Profits and the Consumer
Maybe consumers will be able to extract extra wages from corporate America?
Vitaliy: Hi Stephanie, I enjoyed meeting at MIM3. We talked about China. Here is the article I wrote on that topic.
Also, here is one of my better (or not) economic articles with a nice chart.
Stephanie: Great stuff, Vitaliy! I really enjoyed the profits write-up. My 'take' on profits has been that the surprisingly large profit growth recently has owed a large debt to the housing bubble. Obviously, by boosting consumption (and the economy in general) it allowed top-line growth to be strong. But it also (I believe) allowed companies to hold wage gains below the rate of inflation. With many workers cashing-out more equity from their homes than they make in a year ($40k-50k at a clip), the urgency to get that extra 50 cents an hour wasn't nearly so high. No one looks forward to asking for a raise...it's an awkward conversation after all. So if you can raise the money elsewhere, why bother? Obviously, that's all about to change. The question in my mind is whether the belated demands for wage increases meet with any success. Seems doubtful, what with top line growth slowing. But we shall see!
Vitaliy: I agree. I was teaching a class last Thursday and was discussing this with my students. Maybe consumers will be able to extract extra wages from corporate America? If they do it may soften the impact of the housing market, BUT it will impact corporate profits. It just hit me recently that most don't understand the concept of mean reversion. People think when things revert to the mean they go down to the "average." They may, but what usually happens is that they go down to below average. So margins are likely to go down to below average levels.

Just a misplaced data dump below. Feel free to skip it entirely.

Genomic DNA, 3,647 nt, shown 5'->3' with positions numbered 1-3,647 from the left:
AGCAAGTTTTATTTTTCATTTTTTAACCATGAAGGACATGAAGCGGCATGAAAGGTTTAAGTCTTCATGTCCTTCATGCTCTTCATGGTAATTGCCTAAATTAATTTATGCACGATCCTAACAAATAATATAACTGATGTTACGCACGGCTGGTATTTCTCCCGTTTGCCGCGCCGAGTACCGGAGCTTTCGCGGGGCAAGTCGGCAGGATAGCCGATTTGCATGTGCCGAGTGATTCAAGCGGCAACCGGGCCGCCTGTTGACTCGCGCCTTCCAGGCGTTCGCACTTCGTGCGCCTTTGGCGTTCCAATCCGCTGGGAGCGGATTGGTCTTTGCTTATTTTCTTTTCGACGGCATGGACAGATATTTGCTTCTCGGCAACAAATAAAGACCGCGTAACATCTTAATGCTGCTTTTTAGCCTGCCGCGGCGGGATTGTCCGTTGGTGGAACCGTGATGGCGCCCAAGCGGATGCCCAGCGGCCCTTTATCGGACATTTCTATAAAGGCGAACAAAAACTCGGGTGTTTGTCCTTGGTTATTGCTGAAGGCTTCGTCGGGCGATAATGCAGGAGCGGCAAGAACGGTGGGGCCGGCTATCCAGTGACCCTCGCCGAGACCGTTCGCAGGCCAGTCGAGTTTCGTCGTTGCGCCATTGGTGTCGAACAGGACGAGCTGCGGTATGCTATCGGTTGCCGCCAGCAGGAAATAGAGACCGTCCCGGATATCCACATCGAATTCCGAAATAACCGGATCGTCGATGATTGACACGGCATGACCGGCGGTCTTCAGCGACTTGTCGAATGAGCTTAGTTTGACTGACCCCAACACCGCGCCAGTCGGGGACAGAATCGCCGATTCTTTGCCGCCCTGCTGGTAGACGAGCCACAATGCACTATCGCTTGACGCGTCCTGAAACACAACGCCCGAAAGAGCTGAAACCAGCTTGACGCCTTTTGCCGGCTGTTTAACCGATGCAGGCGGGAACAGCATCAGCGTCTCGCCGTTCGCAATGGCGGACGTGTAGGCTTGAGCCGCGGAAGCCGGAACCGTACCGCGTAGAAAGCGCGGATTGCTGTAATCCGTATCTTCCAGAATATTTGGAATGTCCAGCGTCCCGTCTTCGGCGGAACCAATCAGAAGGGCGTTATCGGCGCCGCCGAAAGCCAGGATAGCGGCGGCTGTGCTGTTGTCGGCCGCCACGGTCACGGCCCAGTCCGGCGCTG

Stephanie: Vitaliy, say 'amen,'
Mean reversion is one of those phrases people throw around without fully appreciating how it works. Wouldn't life be great if everything neatly 'reverted to the mean?!' Anyway, I always am guilty of oversimplifying, but it strikes me that businesses that can outsource labor will respond to US worker demand for higher wages by giving them the proverbial finger. Meanwhile, those businesses (like retail) that cannot be as flippant will see their margins get completely hammered...squeezed in the vise of higher labor costs and slowing top line revenues. It shall be interesting!!
Vitaliy: I am thinking this mean reversion misunderstanding is so important that I need to put it in my book. You are making excellent points on retail, though arguably they have a large supply of labor to play around with. But outsourcing may actually keep pressure on skilled labor – great point. I guess the flattening of the world is pushing global wage equalization. Our $20 per hour wage is getting equalized with $0.50 in China – a bit scary.
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